Hyderabad: Ikea of Sweden opens its first Indian store in Hyderabad on Thursday, a ₹1,000-crore bet that affordable furniture and assisted assembly will draw buyers in the world’s fastest-growing economy to its swanky 400,000 sq ft outlet.
It has been a milestone that’s more than a decade in the making, and the company expects to welcome as many as 6 million visitors a year. The showroom has some 7,500 products, of which about 1,000 will sell for less than ₹200 each. It’s the first of 25 stores Ikea plans to open across the country by 2025.
Based on feedback from its home visits, Ikea expects a majority of sales in India to come from the living room and kitchen categories, the company’s country sales manager, Christian Kampe, said.
Many people were keen to invest in their homes and make changes in their living rooms, he said. “We saw that it was very strong and these are the strategies, which will be our first step in going forward,” he added.
Ikea’s launch comes at least 12 years after it started studying India.
Patrik Antoni, Ikea’s deputy country manager, said the company is also looking at smaller cities in the future. “People love homes here, this is the difference between India and other markets. If you want to party or just celebrate, you call people home,” Antoni said.
If two-seat sofas costing as little as ₹5,990 and ₹7,990 double-bed frames aren’t enough to lure shoppers, the Hyderabad store features a 1,000-seat restaurant—one of the largest across Ikea’s 400-strong global chain—that will serve a mix of Nordic and local dishes, including biryani for ₹99 a plate. Chicken and vegetarian meatballs, for ₹129 a serve, will replace the traditional Swedish ones made with beef and pork.
Ikea has also acquired land in Bengaluru, Mumbai and Gurugram and plans to open shop in Surat, Chennai and Ahmedabad.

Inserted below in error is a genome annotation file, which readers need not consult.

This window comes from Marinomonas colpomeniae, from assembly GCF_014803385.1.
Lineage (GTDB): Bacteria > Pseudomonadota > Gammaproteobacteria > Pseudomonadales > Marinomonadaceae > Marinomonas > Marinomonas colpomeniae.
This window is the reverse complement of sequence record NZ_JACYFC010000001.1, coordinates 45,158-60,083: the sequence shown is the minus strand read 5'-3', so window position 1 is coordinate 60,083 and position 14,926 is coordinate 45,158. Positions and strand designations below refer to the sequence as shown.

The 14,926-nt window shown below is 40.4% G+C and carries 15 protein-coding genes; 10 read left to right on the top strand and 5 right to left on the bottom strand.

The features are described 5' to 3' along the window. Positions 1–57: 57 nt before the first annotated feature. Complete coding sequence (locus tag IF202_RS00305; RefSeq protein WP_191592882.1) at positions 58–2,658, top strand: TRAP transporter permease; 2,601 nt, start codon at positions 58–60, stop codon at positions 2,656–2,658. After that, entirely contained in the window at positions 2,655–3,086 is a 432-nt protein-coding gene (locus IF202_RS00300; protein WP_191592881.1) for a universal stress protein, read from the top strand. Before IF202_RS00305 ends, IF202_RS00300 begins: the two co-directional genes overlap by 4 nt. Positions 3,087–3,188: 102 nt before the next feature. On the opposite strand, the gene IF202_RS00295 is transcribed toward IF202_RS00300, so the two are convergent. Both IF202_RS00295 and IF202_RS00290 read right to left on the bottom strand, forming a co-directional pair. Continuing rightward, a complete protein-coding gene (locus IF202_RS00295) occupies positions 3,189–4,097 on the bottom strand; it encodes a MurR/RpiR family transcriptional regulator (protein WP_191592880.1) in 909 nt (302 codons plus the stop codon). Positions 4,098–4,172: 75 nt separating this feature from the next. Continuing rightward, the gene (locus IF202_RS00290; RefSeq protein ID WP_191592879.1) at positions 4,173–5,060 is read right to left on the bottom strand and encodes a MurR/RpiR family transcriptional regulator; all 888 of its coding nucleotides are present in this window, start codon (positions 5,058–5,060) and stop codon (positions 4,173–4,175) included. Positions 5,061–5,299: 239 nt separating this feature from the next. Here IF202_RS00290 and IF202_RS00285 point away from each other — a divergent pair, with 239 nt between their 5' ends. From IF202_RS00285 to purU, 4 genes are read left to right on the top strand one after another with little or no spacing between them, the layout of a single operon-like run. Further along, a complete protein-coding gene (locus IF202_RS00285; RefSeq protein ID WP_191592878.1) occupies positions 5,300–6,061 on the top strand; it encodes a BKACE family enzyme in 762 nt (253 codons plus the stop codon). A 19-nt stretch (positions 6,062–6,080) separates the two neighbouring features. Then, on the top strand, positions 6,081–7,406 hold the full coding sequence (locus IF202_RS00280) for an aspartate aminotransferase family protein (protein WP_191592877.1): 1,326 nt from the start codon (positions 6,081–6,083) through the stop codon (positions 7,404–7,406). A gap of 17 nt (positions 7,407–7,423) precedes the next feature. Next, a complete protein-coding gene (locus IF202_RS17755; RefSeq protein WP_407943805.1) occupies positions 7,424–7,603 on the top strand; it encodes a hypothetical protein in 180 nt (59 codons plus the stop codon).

“The pace of opening stores in India will intensify,” said Harminder Sahni, founder and managing director of consulting firm Wazir Advisors in Gurugram. “Ikea has never failed; it’s never closed a single store in its history.”
According to GlobalData, a data and insights solution provider, rising disposable incomes and improving living conditions of urbanites present vast opportunities in India. Against the backdrop, the company forecasts the Indian home sector to grow at a compound annual growth rate (CAGR) of 10.9% during 2016-2021 and reach ₹4.979 trillion by 2021.
Ikea’s Kampe also pointed out that the ₹200 price tag was identified as a number that Indians will be attracted to.
“We also have 500 products under ₹100 within the 1,000 items under ₹200,” he said.
Ikea’s competitors in India include Godrej Group’s Godrej Interio, Future Group’s HomeTown, Nilkamal Ltd’s @Home, and Durian Industries Pvt. Ltd’s namesake furniture business, along with mom-and-pop stores vying for an indoor furniture market predicted to expand about 8.8% annually through 2022, according to Euromonitor.
Concerned that the absence of a strong do-it-yourself culture in India could impede acceptance of Ikea’s traditional model of self-assembling furniture, Ikea partnered with local start-up, UrbanClap, and hired 150 staff to offer paid delivery and assembly options, and plans to introduce an online store in conjunction with the opening of its Mumbai outlet in 2019.
Around 950 people will be employed directly by Ikea in Hyderabad, with an additional 1,500 jobs created indirectly, a company spokesperson said.
Kampe added that an average Ikea store does around €100 million of business (annually) and the company plans to watch how things go in the first year and achieve the same target in India as well, in the next five years.
Bloomberg contributed to this story.